As much as I didn’t really liked the drinks, I did enjoy the cups and even brought them home. I also enjoyed hanging out by the window in the bar, looking at the decore.

Tropical Isle Bourbon
721 Bourbon Street
New Orleans, La
Daily 12:00 p.m. - ?

New Orleans Food Tour

New Orleans Food Tour: Pat O’Brien’s Courtyard Restaurant

A Taste of the South: Notes from a Trip to Louisiana

Good Food at the Birthplace of The Hurricane

Pat O’Brien’s is one of New Orleans institutions. The bar has operated in one form or another since 1933 and it famed as the originator of the Hurricane, New Orleans’s signature drink. It’s also famed for its beautiful central courtyard, which you can access through both of Pat O’Brien’s locations, on St. Peter and Bourbon streets. Despite the restaurant’s name, when we went the central courtyard was reserved for people who were drinking and not eating, and was not available for anyone under 21.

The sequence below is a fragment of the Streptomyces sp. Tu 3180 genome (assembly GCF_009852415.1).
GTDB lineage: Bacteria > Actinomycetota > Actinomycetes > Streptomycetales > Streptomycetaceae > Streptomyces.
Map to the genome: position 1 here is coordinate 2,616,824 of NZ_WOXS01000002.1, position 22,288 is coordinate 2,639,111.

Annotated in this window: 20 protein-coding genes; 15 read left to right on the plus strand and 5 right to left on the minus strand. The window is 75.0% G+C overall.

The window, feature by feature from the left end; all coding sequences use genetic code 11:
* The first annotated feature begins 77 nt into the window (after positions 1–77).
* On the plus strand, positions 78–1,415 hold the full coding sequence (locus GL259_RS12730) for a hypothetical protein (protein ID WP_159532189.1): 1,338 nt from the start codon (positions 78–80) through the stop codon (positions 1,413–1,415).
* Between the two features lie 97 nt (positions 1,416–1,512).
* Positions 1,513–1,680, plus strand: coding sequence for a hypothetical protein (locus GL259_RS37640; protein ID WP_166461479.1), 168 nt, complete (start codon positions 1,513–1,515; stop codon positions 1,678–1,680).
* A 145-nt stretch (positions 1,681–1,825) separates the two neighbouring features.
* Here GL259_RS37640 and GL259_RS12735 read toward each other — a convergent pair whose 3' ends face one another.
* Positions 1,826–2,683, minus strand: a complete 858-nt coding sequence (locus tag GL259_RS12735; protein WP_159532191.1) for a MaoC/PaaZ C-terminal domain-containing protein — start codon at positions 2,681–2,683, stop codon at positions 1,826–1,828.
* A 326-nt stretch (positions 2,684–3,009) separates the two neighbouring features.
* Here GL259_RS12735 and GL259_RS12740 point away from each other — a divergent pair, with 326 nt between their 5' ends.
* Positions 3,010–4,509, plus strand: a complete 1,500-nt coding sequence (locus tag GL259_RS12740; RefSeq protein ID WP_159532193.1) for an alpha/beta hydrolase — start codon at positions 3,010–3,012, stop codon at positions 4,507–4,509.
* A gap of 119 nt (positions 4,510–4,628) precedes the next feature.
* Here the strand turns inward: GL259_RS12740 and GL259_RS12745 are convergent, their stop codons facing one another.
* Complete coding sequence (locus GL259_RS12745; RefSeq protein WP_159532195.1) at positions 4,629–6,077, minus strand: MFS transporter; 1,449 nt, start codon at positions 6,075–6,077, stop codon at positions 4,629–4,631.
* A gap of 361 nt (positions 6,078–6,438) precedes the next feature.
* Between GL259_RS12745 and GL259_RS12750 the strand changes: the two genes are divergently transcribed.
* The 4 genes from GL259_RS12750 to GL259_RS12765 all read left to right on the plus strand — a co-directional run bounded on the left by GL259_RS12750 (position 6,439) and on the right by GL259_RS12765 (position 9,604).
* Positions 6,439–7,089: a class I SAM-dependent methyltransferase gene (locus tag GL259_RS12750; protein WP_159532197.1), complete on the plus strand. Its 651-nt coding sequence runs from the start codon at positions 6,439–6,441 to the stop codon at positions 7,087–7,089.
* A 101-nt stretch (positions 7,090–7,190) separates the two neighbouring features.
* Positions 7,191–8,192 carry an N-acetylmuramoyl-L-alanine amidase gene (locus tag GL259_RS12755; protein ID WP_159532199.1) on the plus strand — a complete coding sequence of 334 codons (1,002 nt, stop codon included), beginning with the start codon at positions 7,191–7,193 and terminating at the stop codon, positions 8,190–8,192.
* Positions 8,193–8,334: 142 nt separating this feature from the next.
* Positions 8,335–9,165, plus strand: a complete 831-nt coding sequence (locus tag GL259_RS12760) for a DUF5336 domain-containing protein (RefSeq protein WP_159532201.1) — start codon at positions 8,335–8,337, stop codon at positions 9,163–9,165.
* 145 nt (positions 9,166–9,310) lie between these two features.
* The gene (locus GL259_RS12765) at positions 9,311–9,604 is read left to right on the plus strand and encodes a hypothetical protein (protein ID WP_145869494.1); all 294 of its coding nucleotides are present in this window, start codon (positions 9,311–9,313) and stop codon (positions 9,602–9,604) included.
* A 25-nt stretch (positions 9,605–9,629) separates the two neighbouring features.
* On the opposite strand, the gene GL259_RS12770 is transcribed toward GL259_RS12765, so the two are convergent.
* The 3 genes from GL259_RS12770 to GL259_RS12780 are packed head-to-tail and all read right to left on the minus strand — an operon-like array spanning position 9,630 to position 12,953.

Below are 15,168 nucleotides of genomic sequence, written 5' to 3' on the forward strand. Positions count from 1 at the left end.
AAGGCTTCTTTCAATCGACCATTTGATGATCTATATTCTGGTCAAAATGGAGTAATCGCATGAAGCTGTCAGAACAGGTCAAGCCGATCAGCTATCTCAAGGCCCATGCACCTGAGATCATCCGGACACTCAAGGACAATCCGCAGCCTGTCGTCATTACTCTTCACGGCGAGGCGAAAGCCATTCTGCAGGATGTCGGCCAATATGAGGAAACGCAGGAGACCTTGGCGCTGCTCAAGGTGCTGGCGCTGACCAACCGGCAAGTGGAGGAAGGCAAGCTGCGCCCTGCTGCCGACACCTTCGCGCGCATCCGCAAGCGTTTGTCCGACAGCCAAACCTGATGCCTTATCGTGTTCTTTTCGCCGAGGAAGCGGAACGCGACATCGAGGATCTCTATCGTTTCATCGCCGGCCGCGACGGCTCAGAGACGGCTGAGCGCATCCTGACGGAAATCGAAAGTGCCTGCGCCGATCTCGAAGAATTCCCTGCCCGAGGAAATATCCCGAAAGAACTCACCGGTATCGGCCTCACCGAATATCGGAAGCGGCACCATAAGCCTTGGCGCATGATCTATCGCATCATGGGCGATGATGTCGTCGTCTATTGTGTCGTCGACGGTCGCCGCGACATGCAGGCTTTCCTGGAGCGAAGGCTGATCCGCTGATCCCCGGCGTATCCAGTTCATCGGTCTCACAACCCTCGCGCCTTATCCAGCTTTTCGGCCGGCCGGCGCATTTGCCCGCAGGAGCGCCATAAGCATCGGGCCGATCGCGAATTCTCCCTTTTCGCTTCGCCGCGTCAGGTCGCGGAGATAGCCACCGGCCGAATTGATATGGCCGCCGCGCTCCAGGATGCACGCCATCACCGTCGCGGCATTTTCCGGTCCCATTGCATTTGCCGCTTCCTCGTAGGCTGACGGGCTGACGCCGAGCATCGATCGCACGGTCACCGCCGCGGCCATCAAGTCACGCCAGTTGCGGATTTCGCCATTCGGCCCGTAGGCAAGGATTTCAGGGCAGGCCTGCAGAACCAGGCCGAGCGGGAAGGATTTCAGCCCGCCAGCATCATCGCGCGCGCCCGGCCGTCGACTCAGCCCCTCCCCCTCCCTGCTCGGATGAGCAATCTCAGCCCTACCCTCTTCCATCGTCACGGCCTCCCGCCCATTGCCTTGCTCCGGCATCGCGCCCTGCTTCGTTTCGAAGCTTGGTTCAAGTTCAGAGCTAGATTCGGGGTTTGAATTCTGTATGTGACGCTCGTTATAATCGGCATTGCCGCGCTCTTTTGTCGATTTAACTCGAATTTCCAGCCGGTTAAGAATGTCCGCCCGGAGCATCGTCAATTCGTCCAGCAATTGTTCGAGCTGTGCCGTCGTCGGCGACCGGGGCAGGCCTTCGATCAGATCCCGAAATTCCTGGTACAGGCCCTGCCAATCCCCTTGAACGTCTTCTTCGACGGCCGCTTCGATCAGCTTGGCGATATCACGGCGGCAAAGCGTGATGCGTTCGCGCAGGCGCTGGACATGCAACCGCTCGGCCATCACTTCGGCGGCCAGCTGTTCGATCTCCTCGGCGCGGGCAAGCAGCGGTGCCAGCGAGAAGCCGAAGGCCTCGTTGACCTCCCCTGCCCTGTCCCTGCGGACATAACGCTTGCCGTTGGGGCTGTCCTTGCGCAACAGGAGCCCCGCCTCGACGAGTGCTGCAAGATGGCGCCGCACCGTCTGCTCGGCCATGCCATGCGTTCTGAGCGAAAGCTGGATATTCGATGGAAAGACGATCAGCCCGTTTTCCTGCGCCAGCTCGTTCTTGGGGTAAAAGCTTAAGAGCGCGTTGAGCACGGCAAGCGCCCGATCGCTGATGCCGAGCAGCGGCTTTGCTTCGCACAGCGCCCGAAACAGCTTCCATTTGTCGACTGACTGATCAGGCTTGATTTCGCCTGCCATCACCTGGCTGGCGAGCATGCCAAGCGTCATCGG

We sat instead on a side patio – probably the one that came with the house on Bourbon St. – in a roofed but open area. It wasn’t as nice as the courtyard, but it had less foot traffic. The restaurant/bar has a very casual atmosphere, with plastic tablecloths.

The food menu is pretty limited and as I still wasn’t too hungry, I went with a small cup of jambalaya (chicken and sausage – $8). I was surprised that it consisted of a stew with a lump of rice in the middle. When I’ve made Creole jambalaya myself, I’ve cooked the rice in the stew. Still, I noted this method of cooking stews and rice separately show up at several restaurants we went to. I wonder if it’s just a way of saving time in the kitchen. While this jambalaya was quite flavorful, I think I prefer cooking them together.